dbus_connection_send_with_reply() shouldn't return TRUE on a disconnected connection

Havoc Pennington hp at pobox.com
Fri Apr 17 17:03:16 PDT 2009


On Fri, Apr 17, 2009 at 7:04 PM, Lennart Poettering <mzqohf at 0pointer.de> wrote:
> Be that as it will. Right now however the caller cannot handle non-OOM
> errors at all.
> I can't say I particularly like it that DBusConnection might just eat
> my messages without saying anything.

This isn't accurate. If there's an error you'll get a NULL DBusPendingCall.

> The reason I was looking at this is that I am hacking unix fd passing
> support into dbus. Now, i'd like to make
> dbus_connection_send_with_reply() and friends fail if you try to send
> a DBusMessage that includes unix fds on a connection that doesn't
> support sending fds. Question is in absence of a seperate DBusError
> parameter what's the best way to handle this? Return TRUE? Return

You could do a NULL DBusPendingCall, but I think this may even be a
return_if_fail case, if your API contract requires first checking for
fd-passing support before sending the message. i.e. if the caller is
required to do:

 if (connection_supports_fd(connection)) {

Then you can just return_if_fail on send_message_with_fd(). If the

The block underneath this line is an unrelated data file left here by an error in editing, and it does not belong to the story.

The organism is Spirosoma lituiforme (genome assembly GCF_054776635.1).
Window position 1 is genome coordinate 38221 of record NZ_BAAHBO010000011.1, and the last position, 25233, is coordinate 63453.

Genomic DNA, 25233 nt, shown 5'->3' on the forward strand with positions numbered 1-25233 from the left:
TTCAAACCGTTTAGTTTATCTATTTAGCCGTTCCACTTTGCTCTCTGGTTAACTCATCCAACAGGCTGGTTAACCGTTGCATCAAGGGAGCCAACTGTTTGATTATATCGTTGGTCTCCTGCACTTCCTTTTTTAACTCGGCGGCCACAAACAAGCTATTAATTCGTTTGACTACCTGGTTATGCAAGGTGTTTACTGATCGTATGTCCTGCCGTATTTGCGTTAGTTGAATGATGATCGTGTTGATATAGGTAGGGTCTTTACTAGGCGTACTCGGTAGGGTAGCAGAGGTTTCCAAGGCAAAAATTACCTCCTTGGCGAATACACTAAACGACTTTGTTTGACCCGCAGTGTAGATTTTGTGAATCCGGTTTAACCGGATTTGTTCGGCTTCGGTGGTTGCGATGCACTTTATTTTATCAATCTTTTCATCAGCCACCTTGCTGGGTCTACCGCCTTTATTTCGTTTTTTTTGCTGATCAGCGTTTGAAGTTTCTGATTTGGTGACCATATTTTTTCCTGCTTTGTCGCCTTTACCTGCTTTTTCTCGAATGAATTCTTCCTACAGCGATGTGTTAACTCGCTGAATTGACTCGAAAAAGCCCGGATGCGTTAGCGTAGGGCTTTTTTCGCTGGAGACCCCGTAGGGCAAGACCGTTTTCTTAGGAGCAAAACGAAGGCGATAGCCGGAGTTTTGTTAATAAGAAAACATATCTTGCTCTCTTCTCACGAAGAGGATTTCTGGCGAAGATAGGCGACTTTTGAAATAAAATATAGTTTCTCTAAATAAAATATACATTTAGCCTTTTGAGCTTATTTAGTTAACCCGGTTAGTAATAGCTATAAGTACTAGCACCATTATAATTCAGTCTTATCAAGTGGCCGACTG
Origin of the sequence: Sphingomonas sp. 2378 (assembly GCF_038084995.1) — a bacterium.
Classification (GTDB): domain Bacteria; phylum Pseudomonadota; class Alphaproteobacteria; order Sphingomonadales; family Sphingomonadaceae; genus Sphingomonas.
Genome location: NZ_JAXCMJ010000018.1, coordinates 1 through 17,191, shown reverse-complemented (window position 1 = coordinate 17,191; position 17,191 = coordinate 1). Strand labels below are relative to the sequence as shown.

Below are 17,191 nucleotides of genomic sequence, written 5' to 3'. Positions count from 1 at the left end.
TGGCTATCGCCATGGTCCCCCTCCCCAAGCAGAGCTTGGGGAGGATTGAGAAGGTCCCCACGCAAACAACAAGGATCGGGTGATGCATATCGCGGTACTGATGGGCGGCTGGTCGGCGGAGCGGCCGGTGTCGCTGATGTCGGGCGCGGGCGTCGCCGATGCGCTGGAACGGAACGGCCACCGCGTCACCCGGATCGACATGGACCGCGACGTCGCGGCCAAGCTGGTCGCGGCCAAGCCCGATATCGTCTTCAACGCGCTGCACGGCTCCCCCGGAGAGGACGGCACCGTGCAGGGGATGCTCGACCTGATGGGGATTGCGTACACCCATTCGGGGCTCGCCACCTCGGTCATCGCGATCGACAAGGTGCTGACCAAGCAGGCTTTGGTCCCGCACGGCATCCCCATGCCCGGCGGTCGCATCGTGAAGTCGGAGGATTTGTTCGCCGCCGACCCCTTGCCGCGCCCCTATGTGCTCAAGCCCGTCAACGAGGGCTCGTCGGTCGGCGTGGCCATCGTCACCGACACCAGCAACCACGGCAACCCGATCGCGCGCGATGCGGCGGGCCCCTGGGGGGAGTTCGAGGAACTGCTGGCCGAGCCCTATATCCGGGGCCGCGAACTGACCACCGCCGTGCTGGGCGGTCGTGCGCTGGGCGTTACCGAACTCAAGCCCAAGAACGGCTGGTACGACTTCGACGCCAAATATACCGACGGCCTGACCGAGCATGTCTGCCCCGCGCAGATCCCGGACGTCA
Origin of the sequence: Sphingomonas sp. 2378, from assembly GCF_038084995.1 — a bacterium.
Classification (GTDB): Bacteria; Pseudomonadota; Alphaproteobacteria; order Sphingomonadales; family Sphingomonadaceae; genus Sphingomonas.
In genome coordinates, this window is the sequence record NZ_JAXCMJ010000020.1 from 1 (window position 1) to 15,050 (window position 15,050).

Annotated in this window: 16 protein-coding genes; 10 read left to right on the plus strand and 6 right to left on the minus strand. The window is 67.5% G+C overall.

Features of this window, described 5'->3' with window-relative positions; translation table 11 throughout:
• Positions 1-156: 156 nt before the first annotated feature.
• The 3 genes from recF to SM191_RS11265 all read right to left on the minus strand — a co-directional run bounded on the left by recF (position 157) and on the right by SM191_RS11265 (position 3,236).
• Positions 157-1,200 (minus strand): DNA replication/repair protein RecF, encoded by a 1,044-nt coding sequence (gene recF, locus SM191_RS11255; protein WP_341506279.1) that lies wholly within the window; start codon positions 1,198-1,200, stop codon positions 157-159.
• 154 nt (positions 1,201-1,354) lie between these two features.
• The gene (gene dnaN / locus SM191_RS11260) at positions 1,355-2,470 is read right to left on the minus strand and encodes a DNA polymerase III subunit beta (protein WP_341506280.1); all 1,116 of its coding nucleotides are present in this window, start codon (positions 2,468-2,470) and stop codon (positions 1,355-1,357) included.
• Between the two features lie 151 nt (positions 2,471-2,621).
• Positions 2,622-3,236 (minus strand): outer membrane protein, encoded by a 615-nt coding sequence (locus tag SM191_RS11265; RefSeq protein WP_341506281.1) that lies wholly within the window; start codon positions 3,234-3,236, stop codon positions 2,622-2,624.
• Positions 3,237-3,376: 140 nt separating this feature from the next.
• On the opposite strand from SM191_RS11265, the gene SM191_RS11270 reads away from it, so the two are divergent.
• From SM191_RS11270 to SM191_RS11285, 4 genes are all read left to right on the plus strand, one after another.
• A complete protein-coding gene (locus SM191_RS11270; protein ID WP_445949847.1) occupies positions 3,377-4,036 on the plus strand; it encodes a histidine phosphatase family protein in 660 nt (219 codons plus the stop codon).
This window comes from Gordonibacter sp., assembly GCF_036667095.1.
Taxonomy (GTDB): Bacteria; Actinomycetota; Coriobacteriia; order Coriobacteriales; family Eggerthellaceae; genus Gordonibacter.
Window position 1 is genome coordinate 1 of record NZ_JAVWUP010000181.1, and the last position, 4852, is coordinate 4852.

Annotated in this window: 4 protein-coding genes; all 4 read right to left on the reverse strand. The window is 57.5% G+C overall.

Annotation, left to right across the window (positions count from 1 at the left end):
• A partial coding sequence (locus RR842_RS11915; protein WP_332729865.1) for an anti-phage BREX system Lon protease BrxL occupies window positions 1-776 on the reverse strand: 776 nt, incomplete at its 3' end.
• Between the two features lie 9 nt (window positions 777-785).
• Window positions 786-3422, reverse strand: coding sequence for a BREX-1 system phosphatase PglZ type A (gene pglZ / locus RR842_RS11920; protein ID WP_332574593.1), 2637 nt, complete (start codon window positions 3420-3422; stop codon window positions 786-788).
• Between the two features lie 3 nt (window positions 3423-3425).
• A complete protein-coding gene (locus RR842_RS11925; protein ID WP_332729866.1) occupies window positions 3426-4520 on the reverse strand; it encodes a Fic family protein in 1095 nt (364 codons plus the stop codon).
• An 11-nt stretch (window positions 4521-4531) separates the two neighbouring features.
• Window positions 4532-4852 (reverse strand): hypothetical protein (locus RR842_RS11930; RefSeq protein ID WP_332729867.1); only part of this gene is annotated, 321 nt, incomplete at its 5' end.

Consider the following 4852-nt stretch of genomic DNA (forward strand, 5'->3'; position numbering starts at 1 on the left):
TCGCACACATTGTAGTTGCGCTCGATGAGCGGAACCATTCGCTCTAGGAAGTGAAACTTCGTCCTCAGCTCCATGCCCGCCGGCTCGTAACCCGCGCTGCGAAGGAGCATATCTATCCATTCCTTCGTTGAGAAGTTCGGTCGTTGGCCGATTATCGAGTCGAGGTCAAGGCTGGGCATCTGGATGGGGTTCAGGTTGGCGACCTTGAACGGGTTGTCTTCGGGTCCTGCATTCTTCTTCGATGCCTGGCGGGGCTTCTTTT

caller isn't required to do that, then you can't consider this a
programming error and need to signal a runtime error.

A runtime-error alternative to NULL pending call, would be to just
send the message, and have the peer return an error. A peer that
doesn't understand the file descriptor typecode will drop the
connection; not sure what you patched the spec to say if an
fd-typecode-understanding peer is on a machine that does not support
fd-passing, but one possibility is that the peer returns an error
reply. The error reply could be the same one that would happen if the
syscalls to collect the fd from the socket failed.

To decide whether this should be considered a programming bug or a
runtime error, the basic test is whether on getting this error, you
would fix the app to never cause it (that means it's a programming
error) or fix the app to handle it (that means it's a runtime error).
You would not fix an app to handle SEGV for example, because it's a
programming error. See also
for discussion of this.

> I'd have voted for FALSE. Now, you seem to suggest FALSE is for OOM
> only and that's what matters.

Handling OOM requires the caller to know that OOM occurred, because
usually you have to roll back a "transaction" and retry. While for
most other errors, the retry is either done differently, or not
sensible at all.

The need to distinguish OOM is not some irrational arbitrary thing, I
assure you that OOM must be separately detectable to write an
OOM-handling application and that such an application would break if
you overloaded this return value. Basically the app would keep waiting
for memory pressure to be relieved and retrying to send the message,
but it would always fail, even though memory had been freed up.


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